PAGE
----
California ALJ proposes statewide renewable energy procurement for utilities

Dive Brief:

  • A California Administrative Law Judge (ALJ) on Monday proposed statewide procurement for renewable resources, finding that proposed resource plans from utilities and other power providers will not reduce greenhouse gases enough to meet state goals.
  • The proposed decision from ALJ Julie Fitch would refuse to adopt the combined integrated resource plan (IRP) from the state’s utilities and community choice aggregators (CCA) because it “does not meet the GHG emissions goals” and could challenge reliability. Instead, Fitch proposed a new statewide Preferred System Portfolio that would guide generation decisions out to 2030.
  • If adopted by the California Public Utilities Commission (CPUC), regulators at that agency would decide how power providers would comply with the new statewide portfolio. California regulators routinely adopt ALJ findings with minimal or no changes.

​Dive Insight:

Fitch’s proposal would create a statewide “procurement track” for generation capacity, dramatically changing the IRP protocols followed by the state’s power providers today. If the proposed decision is approved by the CPUC, regulators will work on establishing the design of the procurement track.

“The procurement track will explore how the LSEs can be directed to follow the Preferred System Portfolio,” Terrie Prosper, CPUC spokesperson, told Utility Dive via email.

While California is working to eliminate natural gas-fired generation, Fitch’s proposed decision notes existing gas-fired capacity will still be needed in 2030 as the state continues to integrate renewables, making the resource part of the potential Preferred System Portfolio.

Existing natural gas resources are needed to “maintain system reliability and provide affordable electricity while the broader transition to California’s GHG emissions reduction goals is underway,” Prosper said.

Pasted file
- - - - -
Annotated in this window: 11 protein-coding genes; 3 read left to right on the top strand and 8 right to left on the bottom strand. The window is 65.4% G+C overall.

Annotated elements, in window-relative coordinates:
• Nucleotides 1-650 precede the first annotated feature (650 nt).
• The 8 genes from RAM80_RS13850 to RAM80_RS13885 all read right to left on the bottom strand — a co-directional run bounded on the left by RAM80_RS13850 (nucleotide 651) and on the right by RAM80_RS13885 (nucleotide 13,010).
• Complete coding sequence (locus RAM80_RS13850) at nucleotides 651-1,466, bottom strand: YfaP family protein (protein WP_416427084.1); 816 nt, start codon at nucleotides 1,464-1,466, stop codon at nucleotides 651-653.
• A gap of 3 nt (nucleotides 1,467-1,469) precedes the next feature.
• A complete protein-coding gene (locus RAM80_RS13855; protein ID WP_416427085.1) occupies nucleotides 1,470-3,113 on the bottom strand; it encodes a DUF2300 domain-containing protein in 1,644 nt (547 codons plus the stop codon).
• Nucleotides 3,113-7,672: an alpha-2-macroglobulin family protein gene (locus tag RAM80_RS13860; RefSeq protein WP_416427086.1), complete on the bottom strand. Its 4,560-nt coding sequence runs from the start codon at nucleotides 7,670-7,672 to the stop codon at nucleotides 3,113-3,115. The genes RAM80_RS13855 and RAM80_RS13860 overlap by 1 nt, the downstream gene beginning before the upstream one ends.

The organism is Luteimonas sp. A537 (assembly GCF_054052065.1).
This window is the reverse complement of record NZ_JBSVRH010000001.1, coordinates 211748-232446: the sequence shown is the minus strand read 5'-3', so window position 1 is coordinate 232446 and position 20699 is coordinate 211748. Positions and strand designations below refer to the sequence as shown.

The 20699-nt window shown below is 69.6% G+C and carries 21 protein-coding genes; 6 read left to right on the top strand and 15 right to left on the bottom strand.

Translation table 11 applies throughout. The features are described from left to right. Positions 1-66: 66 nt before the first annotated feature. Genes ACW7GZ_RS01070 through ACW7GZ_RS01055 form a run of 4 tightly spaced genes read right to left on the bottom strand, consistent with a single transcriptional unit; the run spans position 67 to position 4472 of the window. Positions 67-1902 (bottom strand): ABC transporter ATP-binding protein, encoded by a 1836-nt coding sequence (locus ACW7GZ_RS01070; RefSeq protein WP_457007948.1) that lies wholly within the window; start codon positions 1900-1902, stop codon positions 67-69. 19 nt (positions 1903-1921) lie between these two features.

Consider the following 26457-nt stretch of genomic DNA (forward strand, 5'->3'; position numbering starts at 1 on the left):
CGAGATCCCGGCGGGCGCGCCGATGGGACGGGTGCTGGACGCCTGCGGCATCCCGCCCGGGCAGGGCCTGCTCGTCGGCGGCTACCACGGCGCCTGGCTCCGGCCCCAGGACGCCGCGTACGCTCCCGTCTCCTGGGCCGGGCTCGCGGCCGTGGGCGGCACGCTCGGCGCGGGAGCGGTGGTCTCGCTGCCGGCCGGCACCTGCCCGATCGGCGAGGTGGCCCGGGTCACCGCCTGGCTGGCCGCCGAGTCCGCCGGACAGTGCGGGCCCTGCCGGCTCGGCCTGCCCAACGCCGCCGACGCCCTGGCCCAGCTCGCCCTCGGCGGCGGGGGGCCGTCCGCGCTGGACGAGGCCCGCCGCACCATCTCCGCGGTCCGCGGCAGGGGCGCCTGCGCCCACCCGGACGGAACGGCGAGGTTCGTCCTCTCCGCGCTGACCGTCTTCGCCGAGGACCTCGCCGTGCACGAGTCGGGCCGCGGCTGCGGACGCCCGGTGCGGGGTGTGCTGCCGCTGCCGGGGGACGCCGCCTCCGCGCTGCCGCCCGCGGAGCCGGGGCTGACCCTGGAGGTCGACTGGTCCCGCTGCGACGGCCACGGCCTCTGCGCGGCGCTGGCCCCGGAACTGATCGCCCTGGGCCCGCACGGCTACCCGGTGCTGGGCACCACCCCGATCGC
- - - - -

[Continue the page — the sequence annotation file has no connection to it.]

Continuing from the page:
Other resources in Fitch’s recommended procurement track include eight-hour duration storage and enough diverse renewable resources to reach the 2030 Preferred System Portfolio. The portfolio is supposed to reach a statewide target to lower electric sector emissions to 42 million metric tons of GHG in 2030, a 61% decline from 1990 levels in the sector.

Fitch ruled that the plans proposed by nearly 50 load serving entities (LSEs) would not collectively meet that goal. She also expressed concerns about the plans community choice aggregators are putting together as the state prepares for the retirement of its sole nuclear generator — the 2.2 GW Diablo Canyon — in the mid 2020s.

“Since Diablo Canyon was a baseload resource and most renewable resources are not, if anything we are concerned that the replacement power procured mostly by CCAs will not represent as reliable a resource as Diablo Canyon has proven to be over the decades,” Fitch wrote.

While 20 LSEs submitted IRPs in 2018 that were approved or certified, 19 did not provide sufficient information on the emissions of pollutants associated with the resources they would use, Fitch wrote. One LSE did not file an IRP and eight were exempt from the requirement.

A state-wide procurement process would affect every LSE.

“[W]e can assume that the new round of procurement will incur costs that [will] then be spread to all customers of each of the utilities, including the CCA and direct access customers,” Matt Freedman, staff attorney for The Utility Reform Network (TURN), told Utility Dive.

The investor-owned utilities “are trying to shed resources because they’ve lost a lot of customers….So all of the need for new resources is with the new providers,” he added.

​At the same time, Freedman said, new electric service providers “are the ones that had the hardest time putting together resource plans for the company.”

Regulators “are trying to steer rapidly changing retail markets and they are struggling to bridge the gap between Statewide Resource Planning Objectives and the paradigm of customer choice,” Freedman said.

A lot of details remain undecided about a new procurement plan, he added, which would need to be addressed if the CPUC approves Fitch’s proposal.

“The open question is who would do that procurement and how you would operationalize such a requirement,” Freedman said.

The proposed decision has no legal effect until adopted by the Commission. The earliest CPUC business meeting where it can be taken up is on April 25.